'My daughter doesn't have any idea what it's like to have her own bedroom,' she said.
Christopher Moorehead added that he works for a downtown emergency shelter for $11.68 an hour, which 'isn't enough to provide stable housing for me and my family.'
Union workers in the crowd told SGN that - contrary to popular belief - their unions had many members who made less than $15 per hour.
David McDonald of ATU 587 (Amalgamated Transit Union) said that although bus drivers all make more than $15, 'para-transit workers - not Metro employees - make only $13. And it's tough, tough work. Their riders are often severely mentally ill. So it's an immediate issue for us.'
Robby Stern, president of PSARA (Puget Sound Advocates for Retirement Action) said retirees were interested in the minimum wage issue 'for our children and grandchildren.'
'There's a devastating gap between the rich and the poor in this country, and it hurts everybody,' he added.
'And many seniors work at minimum wage jobs,' PSARA vice president Susan Levy added. 'I don't know how many of our members are working, but many people just don't have enough retirement income. And with the decline of defined-benefits pensions, we're probably going to see more and more of that.'
Small businesses debate
At Murray's April 24 press conference, about ten members of the Ethnic Community Coalition held signs saying 'Our immigrant voices need to be heard' and 'Save immigrant jobs and businesses.'
The coalition says it is composed of the Greater Seattle Chinese Chamber of Commerce, the King County Hispanic Chamber of Commerce, the Greater Seattle Vietnamese Chamber of Commerce, and the Korean American Chamber of Commerce of Washington State.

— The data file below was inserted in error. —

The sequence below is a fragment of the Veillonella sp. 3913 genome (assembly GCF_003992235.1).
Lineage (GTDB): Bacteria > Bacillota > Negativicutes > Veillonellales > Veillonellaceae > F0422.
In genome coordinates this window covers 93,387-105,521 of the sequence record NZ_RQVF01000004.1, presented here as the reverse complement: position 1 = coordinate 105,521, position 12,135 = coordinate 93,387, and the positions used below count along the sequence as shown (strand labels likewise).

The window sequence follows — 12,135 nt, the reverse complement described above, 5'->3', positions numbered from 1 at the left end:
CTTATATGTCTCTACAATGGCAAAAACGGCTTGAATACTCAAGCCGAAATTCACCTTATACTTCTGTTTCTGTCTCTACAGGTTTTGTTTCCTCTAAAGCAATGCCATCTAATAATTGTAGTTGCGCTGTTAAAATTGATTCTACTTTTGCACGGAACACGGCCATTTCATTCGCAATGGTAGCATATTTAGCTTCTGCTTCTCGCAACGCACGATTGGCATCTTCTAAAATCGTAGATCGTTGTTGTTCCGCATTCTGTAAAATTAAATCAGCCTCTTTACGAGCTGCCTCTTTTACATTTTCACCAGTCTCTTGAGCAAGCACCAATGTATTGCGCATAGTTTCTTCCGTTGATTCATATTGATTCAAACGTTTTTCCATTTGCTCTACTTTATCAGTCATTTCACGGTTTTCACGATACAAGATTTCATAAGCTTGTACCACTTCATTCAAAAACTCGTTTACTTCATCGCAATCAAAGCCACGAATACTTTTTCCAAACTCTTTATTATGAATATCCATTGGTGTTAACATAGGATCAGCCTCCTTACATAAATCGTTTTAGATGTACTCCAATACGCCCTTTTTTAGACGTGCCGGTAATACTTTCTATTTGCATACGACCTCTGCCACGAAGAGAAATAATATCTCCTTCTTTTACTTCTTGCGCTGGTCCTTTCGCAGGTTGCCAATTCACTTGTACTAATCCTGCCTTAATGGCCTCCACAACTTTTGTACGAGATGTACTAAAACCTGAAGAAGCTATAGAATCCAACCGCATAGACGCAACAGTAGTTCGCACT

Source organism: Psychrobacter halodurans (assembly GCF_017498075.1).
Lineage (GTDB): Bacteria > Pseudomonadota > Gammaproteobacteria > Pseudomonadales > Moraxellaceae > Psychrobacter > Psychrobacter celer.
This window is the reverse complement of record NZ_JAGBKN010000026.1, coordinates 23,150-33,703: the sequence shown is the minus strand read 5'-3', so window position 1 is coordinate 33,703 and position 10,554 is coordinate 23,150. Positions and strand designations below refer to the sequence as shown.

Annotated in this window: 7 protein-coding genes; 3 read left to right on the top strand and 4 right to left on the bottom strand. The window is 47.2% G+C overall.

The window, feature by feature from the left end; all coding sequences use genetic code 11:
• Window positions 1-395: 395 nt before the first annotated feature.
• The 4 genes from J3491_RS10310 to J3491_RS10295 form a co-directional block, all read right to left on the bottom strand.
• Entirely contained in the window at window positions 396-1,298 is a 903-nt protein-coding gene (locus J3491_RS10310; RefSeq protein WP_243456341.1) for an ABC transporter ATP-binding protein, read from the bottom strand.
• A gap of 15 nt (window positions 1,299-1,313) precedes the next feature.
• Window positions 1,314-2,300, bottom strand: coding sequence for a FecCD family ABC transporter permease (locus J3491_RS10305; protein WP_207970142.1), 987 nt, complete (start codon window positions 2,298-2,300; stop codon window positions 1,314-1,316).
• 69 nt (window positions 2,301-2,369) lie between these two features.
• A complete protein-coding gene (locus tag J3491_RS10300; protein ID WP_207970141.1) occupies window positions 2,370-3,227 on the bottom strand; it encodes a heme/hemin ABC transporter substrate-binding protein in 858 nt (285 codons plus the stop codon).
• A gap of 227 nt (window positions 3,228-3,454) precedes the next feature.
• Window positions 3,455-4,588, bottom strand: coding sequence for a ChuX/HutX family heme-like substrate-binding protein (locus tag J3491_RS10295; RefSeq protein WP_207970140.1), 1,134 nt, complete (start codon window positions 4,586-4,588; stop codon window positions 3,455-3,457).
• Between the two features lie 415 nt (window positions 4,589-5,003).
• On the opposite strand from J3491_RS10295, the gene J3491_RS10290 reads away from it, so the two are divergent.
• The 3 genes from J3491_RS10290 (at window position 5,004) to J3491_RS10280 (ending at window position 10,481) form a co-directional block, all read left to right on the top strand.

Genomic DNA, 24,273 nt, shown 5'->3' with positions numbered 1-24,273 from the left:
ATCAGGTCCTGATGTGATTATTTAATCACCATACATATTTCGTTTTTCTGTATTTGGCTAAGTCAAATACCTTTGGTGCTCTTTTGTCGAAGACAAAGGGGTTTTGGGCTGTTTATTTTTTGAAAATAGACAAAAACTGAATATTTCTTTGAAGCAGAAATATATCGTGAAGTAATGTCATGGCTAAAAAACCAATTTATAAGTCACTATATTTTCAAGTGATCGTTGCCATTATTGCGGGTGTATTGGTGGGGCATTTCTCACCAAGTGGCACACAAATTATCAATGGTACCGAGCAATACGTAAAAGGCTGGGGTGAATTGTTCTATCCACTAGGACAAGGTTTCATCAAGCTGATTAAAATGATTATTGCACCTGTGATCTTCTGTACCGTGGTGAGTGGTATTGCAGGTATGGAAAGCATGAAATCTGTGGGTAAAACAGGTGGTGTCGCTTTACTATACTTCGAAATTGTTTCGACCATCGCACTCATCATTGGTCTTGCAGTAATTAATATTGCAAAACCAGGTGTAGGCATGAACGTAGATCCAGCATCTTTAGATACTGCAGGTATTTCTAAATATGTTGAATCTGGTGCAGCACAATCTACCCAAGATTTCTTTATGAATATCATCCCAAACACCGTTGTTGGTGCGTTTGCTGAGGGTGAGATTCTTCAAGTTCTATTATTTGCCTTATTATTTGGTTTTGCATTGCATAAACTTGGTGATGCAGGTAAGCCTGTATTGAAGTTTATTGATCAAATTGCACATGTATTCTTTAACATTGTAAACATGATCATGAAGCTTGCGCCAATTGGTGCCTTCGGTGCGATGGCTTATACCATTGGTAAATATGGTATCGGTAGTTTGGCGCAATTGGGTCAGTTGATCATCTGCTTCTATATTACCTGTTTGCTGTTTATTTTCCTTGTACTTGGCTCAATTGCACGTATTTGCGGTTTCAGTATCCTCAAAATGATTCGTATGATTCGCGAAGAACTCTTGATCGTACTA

David Leong, a restaurant owner, told SGN that he employs five to fifteen people, with starting pay at $10 per hour. 'If they turn out to be good, motivated employees, I raise that pretty quickly,' he explained, 'to $11 or maybe $12 an hour.'
'The process seems rushed,' he complained. 'Why change everything right now? Things like this could take a couple of years to negotiate.'
On the other hand, Bob Barnes, who operates a staging and sound company - he supplied mics and staging for the labor rally at City Hall - is strongly in support of a $15 minimum wage.
'The impact for me will be nil,' he told SGN, 'because we already pay our people significantly over $15. We have a commitment to pay our workers a living wage.'
Barnes says he does not make as much money as some of his competitors, but he is able to pay his bills and has been in business for decades.
'Focusing on small businesses and the potential impact of a higher minimum wage is not really looking in the right direction,' he explained. 'To tell the truth, small businesses come and go, for many reasons - you don't really know how to do the business you picked, you opened in a bad location, your grandma's soup recipe isn't really that good - it might have nothing to do with how much or how little you pay.
'That sounds harsh, but that's how I feel about,' he concluded.